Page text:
The possibility of a Sen. Ted Cruz (R-TX) presidential nomination, or the presence of former  Florida Sen. Marco Rubio on the ticket in the VP slot could strengthen Castro’s candidacy, especially in the state of Florida.

It would be wrong, however, to consider Castro only for his strengths as  a candidate appealing to minorities. Hillary Clinton is not exactly beloved. Even many women who want to celebrate the advent of the first woman president in U.S. history find it hard to get genuinely excited about her, especially compared to the emotional energy that both Bill Clinton and Barak Obama generated as candidates. Castro and his twin brother, U.S. Rep. Joaquín Castro (D-San Antonio) do generate that kind of heat on the campaign trail. Hillary could use someone who creates some excitement and can get young people to turn out at the polls.

Why speculate here based on a couple of New York Times stories more than six months before the November election when Clinton has yet to vanquish Vermont Sen. Bernie Sanders? The answer is simple: The Times is more than a newspaper and global digital destination for its readers. It’s where U.S. presidents send indirect messages to other world leaders, and it’s where political candidates float trial balloons and use well-timed leaks and background briefings to test the waters of public opinion and the currents within their own parties.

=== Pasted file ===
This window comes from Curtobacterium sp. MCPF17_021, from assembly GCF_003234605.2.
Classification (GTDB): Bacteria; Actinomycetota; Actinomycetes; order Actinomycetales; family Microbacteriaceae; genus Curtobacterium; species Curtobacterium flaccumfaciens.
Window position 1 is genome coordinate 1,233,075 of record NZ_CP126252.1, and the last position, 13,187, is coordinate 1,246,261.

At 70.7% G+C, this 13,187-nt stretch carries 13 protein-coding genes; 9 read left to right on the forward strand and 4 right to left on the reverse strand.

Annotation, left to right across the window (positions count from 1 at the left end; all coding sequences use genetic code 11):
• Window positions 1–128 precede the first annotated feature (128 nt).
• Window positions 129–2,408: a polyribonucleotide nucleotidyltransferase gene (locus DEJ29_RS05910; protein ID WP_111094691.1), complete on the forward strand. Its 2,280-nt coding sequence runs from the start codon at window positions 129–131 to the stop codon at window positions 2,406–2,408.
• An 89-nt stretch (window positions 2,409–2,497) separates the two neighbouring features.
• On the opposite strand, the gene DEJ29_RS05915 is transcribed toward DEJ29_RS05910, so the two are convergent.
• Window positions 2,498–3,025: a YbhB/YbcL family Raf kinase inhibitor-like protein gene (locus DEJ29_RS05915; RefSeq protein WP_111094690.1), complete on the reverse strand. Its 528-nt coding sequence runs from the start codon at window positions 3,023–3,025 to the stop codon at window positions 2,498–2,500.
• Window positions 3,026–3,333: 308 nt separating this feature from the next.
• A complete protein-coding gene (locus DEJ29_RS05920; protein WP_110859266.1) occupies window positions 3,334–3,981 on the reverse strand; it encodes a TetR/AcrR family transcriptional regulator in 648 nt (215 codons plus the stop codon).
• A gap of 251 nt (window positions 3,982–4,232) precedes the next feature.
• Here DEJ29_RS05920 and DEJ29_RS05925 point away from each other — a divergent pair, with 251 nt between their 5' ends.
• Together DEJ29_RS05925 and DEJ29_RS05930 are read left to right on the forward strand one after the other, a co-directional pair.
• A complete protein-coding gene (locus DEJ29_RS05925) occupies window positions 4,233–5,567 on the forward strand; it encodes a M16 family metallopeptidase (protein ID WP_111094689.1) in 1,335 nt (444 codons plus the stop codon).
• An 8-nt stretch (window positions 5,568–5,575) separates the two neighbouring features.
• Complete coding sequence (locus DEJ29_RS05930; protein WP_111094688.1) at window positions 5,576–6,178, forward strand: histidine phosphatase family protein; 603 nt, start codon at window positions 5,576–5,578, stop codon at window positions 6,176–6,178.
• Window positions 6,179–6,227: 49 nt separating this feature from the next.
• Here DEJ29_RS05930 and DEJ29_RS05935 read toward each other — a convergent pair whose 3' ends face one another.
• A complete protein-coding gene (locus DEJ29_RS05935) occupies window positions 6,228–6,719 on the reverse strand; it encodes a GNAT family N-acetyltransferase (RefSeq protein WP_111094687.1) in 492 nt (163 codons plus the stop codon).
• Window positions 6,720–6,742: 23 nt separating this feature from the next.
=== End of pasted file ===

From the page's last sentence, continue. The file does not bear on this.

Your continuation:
It would not surprise me to learn that some of the names on the so-called vetting list aren’t really on there. They are just said to be on there for show, either to assuage the ego of the  individual whose endorsement will be key in the fall, or for other reasons, such as keeping your opponents off-balance and guessing.

The Times occupies a unique and exclusive position in the national conversation, and journalists and many readers know that some articles in the news columns have to be read for what they might communicate between the lines.

So where does that leave Castro? He surely knows better than we do, but from the outside, it appears his ascension to the ticket is far from guaranteed. His value will be measured against those who also might help Hillary into the White House in what could go down as one of the most bizarre presidential contests in history, starting with the Republican primary season and campaign.

Whatever develops for Castro, he is now one of the country’s most prominent and promising Democrats, and I doubt he has spent any time at all looking in the rear-view mirror.


Correction: An earlier version of this article mistakenly identified Massachusetts Sen. Elizabeth Warren as Sen. Elizabeth Warner.

Top image: U.S. Secretary of Housing and Urban Development Julián Castro smiles as he endorses Hillary Clinton during a Clinton campaign event on Oct. 15, 2016.  Photo by Scott Ball. 

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Robert Rivard, co-founder of the San Antonio Report who retired in 2022, has been a working journalist for 46 years. He is the host of the bigcitysmalltown podcast.